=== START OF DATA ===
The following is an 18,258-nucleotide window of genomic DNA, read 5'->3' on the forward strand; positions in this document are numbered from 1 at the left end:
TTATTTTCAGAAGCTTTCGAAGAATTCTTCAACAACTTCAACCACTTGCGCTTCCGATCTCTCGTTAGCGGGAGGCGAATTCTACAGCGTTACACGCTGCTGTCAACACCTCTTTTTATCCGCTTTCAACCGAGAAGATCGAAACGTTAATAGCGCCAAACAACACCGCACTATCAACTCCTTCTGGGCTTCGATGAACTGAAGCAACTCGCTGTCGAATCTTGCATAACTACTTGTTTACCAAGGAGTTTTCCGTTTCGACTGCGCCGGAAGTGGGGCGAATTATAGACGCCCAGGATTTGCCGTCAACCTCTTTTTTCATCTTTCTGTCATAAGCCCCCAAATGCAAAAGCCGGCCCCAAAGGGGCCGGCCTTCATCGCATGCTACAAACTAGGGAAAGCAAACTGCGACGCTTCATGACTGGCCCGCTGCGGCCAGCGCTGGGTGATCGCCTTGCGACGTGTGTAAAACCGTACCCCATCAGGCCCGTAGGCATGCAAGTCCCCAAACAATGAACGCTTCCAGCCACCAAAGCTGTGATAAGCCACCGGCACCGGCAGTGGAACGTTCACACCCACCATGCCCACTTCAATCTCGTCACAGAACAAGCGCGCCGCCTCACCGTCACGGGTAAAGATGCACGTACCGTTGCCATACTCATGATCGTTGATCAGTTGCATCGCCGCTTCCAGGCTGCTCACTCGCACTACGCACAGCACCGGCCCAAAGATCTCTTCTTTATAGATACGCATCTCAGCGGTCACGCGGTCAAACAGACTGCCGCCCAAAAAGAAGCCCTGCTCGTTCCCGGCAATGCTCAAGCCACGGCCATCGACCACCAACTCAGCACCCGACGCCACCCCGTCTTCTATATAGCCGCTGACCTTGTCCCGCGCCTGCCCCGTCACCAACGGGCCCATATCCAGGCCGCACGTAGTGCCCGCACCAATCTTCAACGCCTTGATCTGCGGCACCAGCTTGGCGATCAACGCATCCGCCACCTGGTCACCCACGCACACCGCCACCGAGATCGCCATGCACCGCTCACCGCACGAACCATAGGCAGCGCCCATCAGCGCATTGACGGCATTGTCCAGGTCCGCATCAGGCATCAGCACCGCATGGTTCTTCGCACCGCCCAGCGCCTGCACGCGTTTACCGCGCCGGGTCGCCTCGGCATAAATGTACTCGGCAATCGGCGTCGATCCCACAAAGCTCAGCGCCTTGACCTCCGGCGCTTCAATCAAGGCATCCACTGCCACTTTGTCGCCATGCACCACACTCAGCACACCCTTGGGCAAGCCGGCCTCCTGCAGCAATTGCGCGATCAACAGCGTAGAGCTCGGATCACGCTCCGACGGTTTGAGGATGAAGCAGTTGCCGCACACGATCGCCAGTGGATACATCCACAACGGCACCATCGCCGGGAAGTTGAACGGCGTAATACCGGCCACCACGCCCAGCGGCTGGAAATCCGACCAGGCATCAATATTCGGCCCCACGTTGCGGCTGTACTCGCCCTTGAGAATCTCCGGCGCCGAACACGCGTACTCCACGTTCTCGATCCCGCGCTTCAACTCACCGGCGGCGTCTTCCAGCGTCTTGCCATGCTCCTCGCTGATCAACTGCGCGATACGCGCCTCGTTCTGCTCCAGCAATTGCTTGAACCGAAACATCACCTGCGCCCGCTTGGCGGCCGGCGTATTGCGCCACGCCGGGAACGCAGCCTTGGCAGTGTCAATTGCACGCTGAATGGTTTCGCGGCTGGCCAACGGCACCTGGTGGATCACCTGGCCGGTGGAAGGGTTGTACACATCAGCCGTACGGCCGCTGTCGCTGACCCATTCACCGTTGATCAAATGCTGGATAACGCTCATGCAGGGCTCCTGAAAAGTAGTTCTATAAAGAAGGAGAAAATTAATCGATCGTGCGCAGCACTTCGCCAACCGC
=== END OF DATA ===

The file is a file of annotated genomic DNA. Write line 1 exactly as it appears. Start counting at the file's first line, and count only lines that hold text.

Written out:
The following is an 18,258-nucleotide window of genomic DNA, read 5'->3' on the forward strand; positions in this document are numbered from 1 at the left end: